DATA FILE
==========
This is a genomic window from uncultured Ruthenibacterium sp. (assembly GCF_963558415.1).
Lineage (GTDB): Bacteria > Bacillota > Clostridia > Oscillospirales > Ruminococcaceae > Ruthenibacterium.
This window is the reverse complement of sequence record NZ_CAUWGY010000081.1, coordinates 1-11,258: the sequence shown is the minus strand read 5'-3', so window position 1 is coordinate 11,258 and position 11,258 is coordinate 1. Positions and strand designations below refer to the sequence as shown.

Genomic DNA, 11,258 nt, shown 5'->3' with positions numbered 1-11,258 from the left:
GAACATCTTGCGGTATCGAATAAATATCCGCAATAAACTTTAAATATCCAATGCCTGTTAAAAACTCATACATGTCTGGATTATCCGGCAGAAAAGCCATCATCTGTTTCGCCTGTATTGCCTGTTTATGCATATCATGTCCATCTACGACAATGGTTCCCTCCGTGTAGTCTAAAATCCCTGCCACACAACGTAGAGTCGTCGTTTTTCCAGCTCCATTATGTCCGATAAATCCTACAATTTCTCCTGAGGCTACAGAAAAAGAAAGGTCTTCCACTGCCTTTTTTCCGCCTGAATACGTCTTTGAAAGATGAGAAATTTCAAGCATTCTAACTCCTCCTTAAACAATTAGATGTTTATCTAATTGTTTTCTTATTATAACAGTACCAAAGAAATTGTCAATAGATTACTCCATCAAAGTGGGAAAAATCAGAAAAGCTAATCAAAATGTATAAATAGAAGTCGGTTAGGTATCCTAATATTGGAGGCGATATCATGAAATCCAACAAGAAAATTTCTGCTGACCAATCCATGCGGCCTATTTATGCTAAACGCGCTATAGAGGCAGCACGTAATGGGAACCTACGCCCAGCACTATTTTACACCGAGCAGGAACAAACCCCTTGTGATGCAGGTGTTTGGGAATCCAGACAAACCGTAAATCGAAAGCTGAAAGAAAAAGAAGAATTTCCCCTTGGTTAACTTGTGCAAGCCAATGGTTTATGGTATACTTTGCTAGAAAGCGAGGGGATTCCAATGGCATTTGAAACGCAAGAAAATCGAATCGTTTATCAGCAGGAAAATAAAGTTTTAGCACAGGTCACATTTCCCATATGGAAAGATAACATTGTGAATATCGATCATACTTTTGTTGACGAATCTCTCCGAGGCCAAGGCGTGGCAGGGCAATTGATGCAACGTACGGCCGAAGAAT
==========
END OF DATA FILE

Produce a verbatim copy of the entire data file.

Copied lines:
This is a genomic window from uncultured Ruthenibacterium sp. (assembly GCF_963558415.1).
Lineage (GTDB): Bacteria > Bacillota > Clostridia > Oscillospirales > Ruminococcaceae > Ruthenibacterium.
This window is the reverse complement of sequence record NZ_CAUWGY010000081.1, coordinates 1-11,258: the sequence shown is the minus strand read 5'-3', so window position 1 is coordinate 11,258 and position 11,258 is coordinate 1. Positions and strand designations below refer to the sequence as shown.

Genomic DNA, 11,258 nt, shown 5'->3' with positions numbered 1-11,258 from the left:
GAACATCTTGCGGTATCGAATAAATATCCGCAATAAACTTTAAATATCCAATGCCTGTTAAAAACTCATACATGTCTGGATTATCCGGCAGAAAAGCCATCATCTGTTTCGCCTGTATTGCCTGTTTATGCATATCATGTCCATCTACGACAATGGTTCCCTCCGTGTAGTCTAAAATCCCTGCCACACAACGTAGAGTCGTCGTTTTTCCAGCTCCATTATGTCCGATAAATCCTACAATTTCTCCTGAGGCTACAGAAAAAGAAAGGTCTTCCACTGCCTTTTTTCCGCCTGAATACGTCTTTGAAAGATGAGAAATTTCAAGCATTCTAACTCCTCCTTAAACAATTAGATGTTTATCTAATTGTTTTCTTATTATAACAGTACCAAAGAAATTGTCAATAGATTACTCCATCAAAGTGGGAAAAATCAGAAAAGCTAATCAAAATGTATAAATAGAAGTCGGTTAGGTATCCTAATATTGGAGGCGATATCATGAAATCCAACAAGAAAATTTCTGCTGACCAATCCATGCGGCCTATTTATGCTAAACGCGCTATAGAGGCAGCACGTAATGGGAACCTACGCCCAGCACTATTTTACACCGAGCAGGAACAAACCCCTTGTGATGCAGGTGTTTGGGAATCCAGACAAACCGTAAATCGAAAGCTGAAAGAAAAAGAAGAATTTCCCCTTGGTTAACTTGTGCAAGCCAATGGTTTATGGTATACTTTGCTAGAAAGCGAGGGGATTCCAATGGCATTTGAAACGCAAGAAAATCGAATCGTTTATCAGCAGGAAAATAAAGTTTTAGCACAGGTCACATTTCCCATATGGAAAGATAACATTGTGAATATCGATCATACTTTTGTTGACGAATCTCTCCGAGGCCAAGGCGTGGCAGGGCAATTGATGCAACGTACGGCCGAAGAAT